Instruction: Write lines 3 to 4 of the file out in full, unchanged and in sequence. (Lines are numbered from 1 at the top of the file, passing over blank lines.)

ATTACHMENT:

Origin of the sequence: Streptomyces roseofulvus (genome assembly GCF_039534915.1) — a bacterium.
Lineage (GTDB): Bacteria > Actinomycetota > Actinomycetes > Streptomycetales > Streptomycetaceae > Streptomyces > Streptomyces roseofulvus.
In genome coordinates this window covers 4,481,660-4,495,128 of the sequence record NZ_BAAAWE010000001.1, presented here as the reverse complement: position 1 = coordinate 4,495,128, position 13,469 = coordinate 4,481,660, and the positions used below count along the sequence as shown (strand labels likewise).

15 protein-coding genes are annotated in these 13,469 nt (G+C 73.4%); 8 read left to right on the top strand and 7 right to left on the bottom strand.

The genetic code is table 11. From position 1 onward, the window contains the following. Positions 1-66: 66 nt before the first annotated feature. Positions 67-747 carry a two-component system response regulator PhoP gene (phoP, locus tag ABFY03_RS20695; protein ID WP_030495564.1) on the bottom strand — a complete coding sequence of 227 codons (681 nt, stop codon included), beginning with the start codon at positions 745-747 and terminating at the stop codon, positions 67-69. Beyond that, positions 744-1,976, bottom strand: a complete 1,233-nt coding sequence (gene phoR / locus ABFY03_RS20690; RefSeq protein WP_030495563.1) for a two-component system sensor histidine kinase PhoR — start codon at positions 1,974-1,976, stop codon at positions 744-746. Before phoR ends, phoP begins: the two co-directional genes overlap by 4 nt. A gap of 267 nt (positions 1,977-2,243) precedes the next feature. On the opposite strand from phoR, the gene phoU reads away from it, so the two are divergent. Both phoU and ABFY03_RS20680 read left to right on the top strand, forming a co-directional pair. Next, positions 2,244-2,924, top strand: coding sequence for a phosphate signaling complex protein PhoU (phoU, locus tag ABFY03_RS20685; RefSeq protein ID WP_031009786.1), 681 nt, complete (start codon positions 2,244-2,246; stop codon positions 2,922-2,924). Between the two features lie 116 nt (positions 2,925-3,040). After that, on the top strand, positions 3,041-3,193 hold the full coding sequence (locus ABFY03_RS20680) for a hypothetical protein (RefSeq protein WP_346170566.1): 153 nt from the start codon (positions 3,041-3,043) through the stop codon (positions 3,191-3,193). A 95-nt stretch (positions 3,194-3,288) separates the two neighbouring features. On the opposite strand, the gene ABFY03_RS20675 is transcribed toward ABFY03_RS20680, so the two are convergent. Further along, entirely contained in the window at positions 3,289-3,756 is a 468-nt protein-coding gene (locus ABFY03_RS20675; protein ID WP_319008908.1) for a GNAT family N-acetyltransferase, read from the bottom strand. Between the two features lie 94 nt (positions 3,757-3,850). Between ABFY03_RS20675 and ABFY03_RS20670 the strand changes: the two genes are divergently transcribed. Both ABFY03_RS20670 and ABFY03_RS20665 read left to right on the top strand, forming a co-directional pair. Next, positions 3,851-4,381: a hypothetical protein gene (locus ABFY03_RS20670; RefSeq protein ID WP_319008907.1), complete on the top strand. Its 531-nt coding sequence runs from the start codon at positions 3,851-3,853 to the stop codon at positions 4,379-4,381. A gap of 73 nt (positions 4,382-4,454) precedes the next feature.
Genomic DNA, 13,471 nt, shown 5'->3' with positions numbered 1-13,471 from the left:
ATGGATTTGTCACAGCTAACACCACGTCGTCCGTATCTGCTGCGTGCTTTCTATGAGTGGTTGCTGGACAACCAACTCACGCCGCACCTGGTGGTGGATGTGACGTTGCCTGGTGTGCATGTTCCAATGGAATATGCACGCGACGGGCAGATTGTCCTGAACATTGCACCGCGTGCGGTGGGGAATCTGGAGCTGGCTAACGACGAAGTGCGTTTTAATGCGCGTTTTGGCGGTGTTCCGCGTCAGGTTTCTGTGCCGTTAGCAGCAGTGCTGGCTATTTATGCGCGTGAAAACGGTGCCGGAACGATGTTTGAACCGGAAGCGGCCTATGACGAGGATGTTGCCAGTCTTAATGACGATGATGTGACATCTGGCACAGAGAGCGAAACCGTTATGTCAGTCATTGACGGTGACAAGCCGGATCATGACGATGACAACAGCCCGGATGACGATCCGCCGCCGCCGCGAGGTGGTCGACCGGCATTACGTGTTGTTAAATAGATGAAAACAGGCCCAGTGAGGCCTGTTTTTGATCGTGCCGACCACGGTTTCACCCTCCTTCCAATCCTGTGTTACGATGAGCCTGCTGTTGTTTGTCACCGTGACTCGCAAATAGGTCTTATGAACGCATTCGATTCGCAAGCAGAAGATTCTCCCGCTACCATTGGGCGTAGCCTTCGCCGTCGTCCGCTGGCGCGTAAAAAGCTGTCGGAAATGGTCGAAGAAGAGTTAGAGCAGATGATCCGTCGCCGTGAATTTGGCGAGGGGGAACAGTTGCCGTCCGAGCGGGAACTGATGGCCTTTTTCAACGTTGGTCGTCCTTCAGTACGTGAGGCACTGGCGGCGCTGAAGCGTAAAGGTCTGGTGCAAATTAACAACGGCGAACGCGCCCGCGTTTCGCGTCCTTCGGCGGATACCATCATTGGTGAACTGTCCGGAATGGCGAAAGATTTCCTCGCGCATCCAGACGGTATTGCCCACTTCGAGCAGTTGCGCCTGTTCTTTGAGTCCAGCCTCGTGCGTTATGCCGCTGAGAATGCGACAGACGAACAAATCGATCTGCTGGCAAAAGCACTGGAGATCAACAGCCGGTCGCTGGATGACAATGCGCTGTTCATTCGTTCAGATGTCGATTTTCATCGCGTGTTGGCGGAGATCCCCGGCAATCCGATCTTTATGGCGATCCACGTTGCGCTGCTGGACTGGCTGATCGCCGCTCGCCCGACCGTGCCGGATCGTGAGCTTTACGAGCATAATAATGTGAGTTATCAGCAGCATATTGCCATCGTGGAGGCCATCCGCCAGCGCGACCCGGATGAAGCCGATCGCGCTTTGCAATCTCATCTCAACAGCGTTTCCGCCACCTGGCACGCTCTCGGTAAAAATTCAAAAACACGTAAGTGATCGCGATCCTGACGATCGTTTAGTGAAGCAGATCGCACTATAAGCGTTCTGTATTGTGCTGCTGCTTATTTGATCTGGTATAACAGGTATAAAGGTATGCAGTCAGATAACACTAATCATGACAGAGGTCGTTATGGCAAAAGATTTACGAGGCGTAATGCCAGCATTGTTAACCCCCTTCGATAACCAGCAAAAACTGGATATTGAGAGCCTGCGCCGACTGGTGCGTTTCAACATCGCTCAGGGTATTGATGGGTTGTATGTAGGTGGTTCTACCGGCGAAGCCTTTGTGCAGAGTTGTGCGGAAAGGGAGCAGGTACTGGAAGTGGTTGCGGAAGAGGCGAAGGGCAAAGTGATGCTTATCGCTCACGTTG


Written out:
In genome coordinates this window covers 4,481,660-4,495,128 of the sequence record NZ_BAAAWE010000001.1, presented here as the reverse complement: position 1 = coordinate 4,495,128, position 13,469 = coordinate 4,481,660, and the positions used below count along the sequence as shown (strand labels likewise).

15 protein-coding genes are annotated in these 13,469 nt (G+C 73.4%); 8 read left to right on the top strand and 7 right to left on the bottom strand.